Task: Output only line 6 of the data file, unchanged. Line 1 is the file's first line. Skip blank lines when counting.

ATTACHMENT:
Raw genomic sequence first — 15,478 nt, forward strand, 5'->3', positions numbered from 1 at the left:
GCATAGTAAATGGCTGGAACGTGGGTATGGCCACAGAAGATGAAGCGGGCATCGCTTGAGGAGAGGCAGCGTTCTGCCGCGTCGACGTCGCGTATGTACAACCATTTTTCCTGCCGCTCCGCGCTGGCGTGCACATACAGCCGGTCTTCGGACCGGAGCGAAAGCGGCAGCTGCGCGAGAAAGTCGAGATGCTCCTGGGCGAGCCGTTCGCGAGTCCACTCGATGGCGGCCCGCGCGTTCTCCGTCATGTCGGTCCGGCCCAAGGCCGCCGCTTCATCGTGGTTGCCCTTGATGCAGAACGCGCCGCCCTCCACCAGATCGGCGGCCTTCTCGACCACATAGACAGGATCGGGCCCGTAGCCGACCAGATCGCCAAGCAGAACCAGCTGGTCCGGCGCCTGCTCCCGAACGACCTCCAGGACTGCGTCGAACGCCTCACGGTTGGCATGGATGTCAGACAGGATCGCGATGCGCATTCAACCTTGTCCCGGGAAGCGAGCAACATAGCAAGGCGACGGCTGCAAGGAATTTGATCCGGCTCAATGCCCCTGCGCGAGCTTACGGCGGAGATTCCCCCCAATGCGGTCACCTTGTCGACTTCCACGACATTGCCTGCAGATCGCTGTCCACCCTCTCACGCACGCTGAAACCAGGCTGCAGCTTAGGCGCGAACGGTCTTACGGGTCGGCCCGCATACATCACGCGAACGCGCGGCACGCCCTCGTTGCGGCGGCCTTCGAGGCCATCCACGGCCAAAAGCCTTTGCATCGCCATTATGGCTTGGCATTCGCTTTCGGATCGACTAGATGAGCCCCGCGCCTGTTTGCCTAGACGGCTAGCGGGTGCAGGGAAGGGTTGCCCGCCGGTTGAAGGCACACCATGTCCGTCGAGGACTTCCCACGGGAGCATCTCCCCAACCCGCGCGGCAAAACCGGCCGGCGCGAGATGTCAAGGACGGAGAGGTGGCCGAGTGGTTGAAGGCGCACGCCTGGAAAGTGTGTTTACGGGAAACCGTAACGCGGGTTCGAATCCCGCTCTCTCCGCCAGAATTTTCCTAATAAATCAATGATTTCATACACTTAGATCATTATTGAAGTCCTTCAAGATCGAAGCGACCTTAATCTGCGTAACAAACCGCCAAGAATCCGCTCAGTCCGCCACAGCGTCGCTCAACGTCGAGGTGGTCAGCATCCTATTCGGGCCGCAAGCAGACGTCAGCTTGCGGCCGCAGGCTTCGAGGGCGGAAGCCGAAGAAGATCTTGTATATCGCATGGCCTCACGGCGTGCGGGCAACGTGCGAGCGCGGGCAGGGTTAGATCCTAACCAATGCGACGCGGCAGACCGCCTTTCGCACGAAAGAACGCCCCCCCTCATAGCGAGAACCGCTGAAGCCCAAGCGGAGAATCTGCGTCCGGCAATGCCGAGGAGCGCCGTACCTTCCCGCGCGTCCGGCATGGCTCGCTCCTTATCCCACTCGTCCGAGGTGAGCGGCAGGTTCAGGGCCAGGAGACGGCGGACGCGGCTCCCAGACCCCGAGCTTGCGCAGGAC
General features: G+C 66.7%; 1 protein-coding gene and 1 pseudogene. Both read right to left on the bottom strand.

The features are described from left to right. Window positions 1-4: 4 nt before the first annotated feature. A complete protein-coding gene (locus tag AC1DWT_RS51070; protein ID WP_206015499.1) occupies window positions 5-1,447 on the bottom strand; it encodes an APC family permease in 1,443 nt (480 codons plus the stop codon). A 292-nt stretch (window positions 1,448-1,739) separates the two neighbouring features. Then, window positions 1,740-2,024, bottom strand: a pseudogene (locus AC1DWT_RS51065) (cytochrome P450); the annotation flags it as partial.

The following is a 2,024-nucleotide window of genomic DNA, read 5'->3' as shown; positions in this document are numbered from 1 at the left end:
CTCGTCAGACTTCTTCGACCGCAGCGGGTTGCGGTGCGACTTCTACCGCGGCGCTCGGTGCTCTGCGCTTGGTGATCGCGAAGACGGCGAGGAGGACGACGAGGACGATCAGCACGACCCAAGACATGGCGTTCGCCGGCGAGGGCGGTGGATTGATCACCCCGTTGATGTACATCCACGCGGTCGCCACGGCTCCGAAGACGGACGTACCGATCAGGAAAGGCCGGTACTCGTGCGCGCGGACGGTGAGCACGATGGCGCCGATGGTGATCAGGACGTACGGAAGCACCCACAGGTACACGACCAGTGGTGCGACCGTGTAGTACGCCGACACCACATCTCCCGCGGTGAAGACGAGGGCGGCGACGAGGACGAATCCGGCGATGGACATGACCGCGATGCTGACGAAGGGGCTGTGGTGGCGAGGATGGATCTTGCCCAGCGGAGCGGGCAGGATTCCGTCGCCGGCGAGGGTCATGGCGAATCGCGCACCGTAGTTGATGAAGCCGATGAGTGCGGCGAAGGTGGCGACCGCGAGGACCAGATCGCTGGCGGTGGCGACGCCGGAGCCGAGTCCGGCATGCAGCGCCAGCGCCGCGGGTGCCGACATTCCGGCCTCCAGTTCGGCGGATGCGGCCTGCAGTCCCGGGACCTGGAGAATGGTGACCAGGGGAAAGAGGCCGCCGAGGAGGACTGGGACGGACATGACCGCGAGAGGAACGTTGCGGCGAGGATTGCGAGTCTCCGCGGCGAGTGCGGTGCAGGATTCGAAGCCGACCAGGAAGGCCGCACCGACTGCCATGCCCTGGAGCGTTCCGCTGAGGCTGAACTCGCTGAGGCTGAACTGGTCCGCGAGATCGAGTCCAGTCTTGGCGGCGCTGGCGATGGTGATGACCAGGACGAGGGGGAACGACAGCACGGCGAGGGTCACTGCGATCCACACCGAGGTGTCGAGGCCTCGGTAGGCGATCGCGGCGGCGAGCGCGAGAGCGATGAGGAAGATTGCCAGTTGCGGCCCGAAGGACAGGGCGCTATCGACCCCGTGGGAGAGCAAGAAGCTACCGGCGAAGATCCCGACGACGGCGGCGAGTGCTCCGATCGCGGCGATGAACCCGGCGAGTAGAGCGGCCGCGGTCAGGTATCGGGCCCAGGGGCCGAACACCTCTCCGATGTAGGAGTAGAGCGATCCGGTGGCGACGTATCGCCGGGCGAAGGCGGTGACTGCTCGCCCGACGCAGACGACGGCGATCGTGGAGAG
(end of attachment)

CTCGTCAGACTTCTTCGACCGCAGCGGGTTGCGGTGCGACTTCTACCGCGGCGCTCGGTGCTCTGCGCTTGGTGATCGCGAAGACGGCGAGGAGGACGACGAGGACGATCAGCACGACCCAAGACATGGCGTTCGCCGGCGAGGGCGGTGGATTGATCACCCCGTTGATGTACATCCACGCGGTCGCCACGGCTCCGAAGACGGACGTACCGATCAGGAAAGGCCGGTACTCGTGCGCGCGGACGGTGAGCACGATGGCGCCGATGGTGATCAGGACGTACGGAAGCACCCACAGGTACACGACCAGTGGTGCGACCGTGTAGTACGCCGACACCACATCTCCCGCGGTGAAGACGAGGGCGGCGACGAGGACGAATCCGGCGATGGACATGACCGCGATGCTGACGAAGGGGCTGTGGTGGCGAGGATGGATCTTGCCCAGCGGAGCGGGCAGGATTCCGTCGCCGGCGAGGGTCATGGCGAATCGCGCACCGTAGTTGATGAAGCCGATGAGTGCGGCGAAGGTGGCGACCGCGAGGACCAGATCGCTGGCGGTGGCGACGCCGGAGCCGAGTCCGGCATGCAGCGCCAGCGCCGCGGGTGCCGACATTCCGGCCTCCAGTTCGGCGGATGCGGCCTGCAGTCCCGGGACCTGGAGAATGGTGACCAGGGGAAAGAGGCCGCCGAGGAGGACTGGGACGGACATGACCGCGAGAGGAACGTTGCGGCGAGGATTGCGAGTCTCCGCGGCGAGTGCGGTGCAGGATTCGAAGCCGACCAGGAAGGCCGCACCGACTGCCATGCCCTGGAGCGTTCCGCTGAGGCTGAACTCGCTGAGGCTGAACTGGTCCGCGAGATCGAGTCCAGTCTTGGCGGCGCTGGCGATGGTGATGACCAGGACGAGGGGGAACGACAGCACGGCGAGGGTCACTGCGATCCACACCGAGGTGTCGAGGCCTCGGTAGGCGATCGCGGCGGCGAGCGCGAGAGCGATGAGGAAGATTGCCAGTTGCGGCCCGAAGGACAGGGCGCTATCGACCCCGTGGGAGAGCAAGAAGCTACCGGCGAAGATCCCGACGACGGCGGCGAGTGCTCCGATCGCGGCGATGAACCCGGCGAGTAGAGCGGCCGCGGTCAGGTATCGGGCCCAGGGGCCGAACACCTCTCCGATGTAGGAGTAGAGCGATCCGGTGGCGACGTATCGCCGGGCGAAGGCGGTGACTGCTCGCCCGACGCAGACGACGGCGATCGTGGAGAG